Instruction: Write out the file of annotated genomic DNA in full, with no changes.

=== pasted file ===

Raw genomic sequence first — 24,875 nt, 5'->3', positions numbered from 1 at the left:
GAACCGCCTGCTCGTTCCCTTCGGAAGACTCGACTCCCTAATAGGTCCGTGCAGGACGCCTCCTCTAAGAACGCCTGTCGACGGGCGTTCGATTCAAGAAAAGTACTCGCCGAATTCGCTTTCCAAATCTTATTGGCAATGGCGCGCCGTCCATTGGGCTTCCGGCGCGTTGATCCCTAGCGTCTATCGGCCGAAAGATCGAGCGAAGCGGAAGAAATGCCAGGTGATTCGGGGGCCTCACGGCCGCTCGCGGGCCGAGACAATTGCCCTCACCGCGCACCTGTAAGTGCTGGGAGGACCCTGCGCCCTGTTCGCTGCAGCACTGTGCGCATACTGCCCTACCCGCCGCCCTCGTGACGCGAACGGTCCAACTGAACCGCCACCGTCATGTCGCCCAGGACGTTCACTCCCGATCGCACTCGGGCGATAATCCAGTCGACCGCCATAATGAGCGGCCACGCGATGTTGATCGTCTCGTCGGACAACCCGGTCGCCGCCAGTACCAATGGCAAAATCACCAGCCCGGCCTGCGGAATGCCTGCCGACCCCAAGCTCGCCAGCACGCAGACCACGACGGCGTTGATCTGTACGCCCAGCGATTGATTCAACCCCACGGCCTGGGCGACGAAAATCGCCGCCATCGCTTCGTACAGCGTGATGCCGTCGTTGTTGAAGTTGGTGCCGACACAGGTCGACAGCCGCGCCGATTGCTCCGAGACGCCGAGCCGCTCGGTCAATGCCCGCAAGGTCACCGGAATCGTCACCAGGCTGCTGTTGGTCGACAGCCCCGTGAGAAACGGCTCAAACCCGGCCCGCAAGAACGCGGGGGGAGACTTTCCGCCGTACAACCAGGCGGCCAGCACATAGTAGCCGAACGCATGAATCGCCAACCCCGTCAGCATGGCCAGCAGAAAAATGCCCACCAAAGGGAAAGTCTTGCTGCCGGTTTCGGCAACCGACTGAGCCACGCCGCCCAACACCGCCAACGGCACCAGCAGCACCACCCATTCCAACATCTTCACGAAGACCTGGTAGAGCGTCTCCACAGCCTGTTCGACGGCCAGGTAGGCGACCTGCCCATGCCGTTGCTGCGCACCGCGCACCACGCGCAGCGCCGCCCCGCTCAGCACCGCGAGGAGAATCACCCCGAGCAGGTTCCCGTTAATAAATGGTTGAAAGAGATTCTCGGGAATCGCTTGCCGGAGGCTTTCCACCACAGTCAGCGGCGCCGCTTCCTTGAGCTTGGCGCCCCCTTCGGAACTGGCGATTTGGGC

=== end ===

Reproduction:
Raw genomic sequence first — 24,875 nt, 5'->3', positions numbered from 1 at the left:
GAACCGCCTGCTCGTTCCCTTCGGAAGACTCGACTCCCTAATAGGTCCGTGCAGGACGCCTCCTCTAAGAACGCCTGTCGACGGGCGTTCGATTCAAGAAAAGTACTCGCCGAATTCGCTTTCCAAATCTTATTGGCAATGGCGCGCCGTCCATTGGGCTTCCGGCGCGTTGATCCCTAGCGTCTATCGGCCGAAAGATCGAGCGAAGCGGAAGAAATGCCAGGTGATTCGGGGGCCTCACGGCCGCTCGCGGGCCGAGACAATTGCCCTCACCGCGCACCTGTAAGTGCTGGGAGGACCCTGCGCCCTGTTCGCTGCAGCACTGTGCGCATACTGCCCTACCCGCCGCCCTCGTGACGCGAACGGTCCAACTGAACCGCCACCGTCATGTCGCCCAGGACGTTCACTCCCGATCGCACTCGGGCGATAATCCAGTCGACCGCCATAATGAGCGGCCACGCGATGTTGATCGTCTCGTCGGACAACCCGGTCGCCGCCAGTACCAATGGCAAAATCACCAGCCCGGCCTGCGGAATGCCTGCCGACCCCAAGCTCGCCAGCACGCAGACCACGACGGCGTTGATCTGTACGCCCAGCGATTGATTCAACCCCACGGCCTGGGCGACGAAAATCGCCGCCATCGCTTCGTACAGCGTGATGCCGTCGTTGTTGAAGTTGGTGCCGACACAGGTCGACAGCCGCGCCGATTGCTCCGAGACGCCGAGCCGCTCGGTCAATGCCCGCAAGGTCACCGGAATCGTCACCAGGCTGCTGTTGGTCGACAGCCCCGTGAGAAACGGCTCAAACCCGGCCCGCAAGAACGCGGGGGGAGACTTTCCGCCGTACAACCAGGCGGCCAGCACATAGTAGCCGAACGCATGAATCGCCAACCCCGTCAGCATGGCCAGCAGAAAAATGCCCACCAAAGGGAAAGTCTTGCTGCCGGTTTCGGCAACCGACTGAGCCACGCCGCCCAACACCGCCAACGGCACCAGCAGCACCACCCATTCCAACATCTTCACGAAGACCTGGTAGAGCGTCTCCACAGCCTGTTCGACGGCCAGGTAGGCGACCTGCCCATGCCGTTGCTGCGCACCGCGCACCACGCGCAGCGCCGCCCCGCTCAGCACCGCGAGGAGAATCACCCCGAGCAGGTTCCCGTTAATAAATGGTTGAAAGAGATTCTCGGGAATCGCTTGCCGGAGGCTTTCCACCACAGTCAGCGGCGCCGCTTCCTTGAGCTTGGCGCCCCCTTCGGAACTGGCGATTTGGGC